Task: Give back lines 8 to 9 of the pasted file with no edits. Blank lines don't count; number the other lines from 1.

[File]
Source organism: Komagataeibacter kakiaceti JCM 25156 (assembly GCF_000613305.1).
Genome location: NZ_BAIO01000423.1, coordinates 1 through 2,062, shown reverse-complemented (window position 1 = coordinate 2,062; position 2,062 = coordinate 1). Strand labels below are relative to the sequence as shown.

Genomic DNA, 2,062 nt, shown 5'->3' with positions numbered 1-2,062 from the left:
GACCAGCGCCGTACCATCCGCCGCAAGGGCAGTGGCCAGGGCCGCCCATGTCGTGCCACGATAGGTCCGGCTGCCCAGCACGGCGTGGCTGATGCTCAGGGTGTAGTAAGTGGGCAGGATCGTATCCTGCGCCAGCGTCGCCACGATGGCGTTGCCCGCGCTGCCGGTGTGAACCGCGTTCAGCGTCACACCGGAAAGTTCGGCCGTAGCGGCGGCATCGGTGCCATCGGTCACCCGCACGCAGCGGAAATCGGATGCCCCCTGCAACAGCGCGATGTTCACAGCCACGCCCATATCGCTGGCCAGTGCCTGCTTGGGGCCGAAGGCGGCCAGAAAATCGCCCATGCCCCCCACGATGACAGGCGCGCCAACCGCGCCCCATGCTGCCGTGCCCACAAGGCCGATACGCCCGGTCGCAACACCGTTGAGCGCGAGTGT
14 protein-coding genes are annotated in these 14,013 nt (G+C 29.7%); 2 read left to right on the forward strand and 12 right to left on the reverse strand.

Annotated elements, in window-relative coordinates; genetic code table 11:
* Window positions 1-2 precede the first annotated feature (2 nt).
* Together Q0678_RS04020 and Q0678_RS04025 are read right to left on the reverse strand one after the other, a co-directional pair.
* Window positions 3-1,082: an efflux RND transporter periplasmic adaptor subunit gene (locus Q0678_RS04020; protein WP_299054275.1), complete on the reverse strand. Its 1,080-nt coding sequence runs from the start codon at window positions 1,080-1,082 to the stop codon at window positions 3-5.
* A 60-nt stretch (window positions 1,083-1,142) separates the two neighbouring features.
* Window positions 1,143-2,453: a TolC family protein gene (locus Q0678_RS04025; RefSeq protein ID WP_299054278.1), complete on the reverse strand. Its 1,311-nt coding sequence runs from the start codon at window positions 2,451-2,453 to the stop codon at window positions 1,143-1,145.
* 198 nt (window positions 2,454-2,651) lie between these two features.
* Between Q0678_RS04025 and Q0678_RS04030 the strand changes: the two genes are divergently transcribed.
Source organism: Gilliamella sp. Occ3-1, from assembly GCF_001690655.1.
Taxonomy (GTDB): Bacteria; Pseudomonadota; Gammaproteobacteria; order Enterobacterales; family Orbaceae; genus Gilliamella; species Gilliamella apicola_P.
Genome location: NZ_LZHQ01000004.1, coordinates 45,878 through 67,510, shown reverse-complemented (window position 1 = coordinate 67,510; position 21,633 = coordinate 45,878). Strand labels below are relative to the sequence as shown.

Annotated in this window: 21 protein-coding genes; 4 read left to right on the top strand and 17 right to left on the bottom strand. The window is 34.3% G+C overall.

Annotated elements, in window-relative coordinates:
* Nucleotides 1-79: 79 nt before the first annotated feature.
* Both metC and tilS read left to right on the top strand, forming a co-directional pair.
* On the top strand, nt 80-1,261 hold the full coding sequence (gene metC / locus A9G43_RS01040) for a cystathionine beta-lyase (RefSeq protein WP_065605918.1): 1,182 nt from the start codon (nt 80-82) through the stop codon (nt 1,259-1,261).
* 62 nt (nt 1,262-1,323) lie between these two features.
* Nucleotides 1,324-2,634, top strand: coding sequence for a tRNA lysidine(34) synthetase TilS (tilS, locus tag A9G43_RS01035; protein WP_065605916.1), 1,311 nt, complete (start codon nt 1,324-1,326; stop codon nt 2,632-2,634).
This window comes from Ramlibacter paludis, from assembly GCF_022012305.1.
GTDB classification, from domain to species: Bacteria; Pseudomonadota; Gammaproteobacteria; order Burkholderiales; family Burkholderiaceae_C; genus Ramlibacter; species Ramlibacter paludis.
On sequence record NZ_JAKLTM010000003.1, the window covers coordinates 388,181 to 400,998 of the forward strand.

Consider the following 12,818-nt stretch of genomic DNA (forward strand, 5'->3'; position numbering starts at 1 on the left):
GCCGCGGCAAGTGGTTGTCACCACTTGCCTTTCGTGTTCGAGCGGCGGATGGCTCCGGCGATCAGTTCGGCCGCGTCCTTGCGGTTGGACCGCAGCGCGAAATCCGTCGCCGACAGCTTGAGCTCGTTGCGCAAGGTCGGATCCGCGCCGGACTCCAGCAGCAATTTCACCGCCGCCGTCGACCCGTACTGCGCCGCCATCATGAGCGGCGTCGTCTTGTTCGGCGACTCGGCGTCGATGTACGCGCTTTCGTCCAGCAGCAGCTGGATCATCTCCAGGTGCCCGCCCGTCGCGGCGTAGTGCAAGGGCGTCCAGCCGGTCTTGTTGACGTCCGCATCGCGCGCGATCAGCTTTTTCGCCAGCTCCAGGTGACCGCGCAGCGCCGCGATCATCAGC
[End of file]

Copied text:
* Together Q0678_RS04020 and Q0678_RS04025 are read right to left on the reverse strand one after the other, a co-directional pair.
* Window positions 3-1,082: an efflux RND transporter periplasmic adaptor subunit gene (locus Q0678_RS04020; protein WP_299054275.1), complete on the reverse strand. Its 1,080-nt coding sequence runs from the start codon at window positions 1,080-1,082 to the stop codon at window positions 3-5.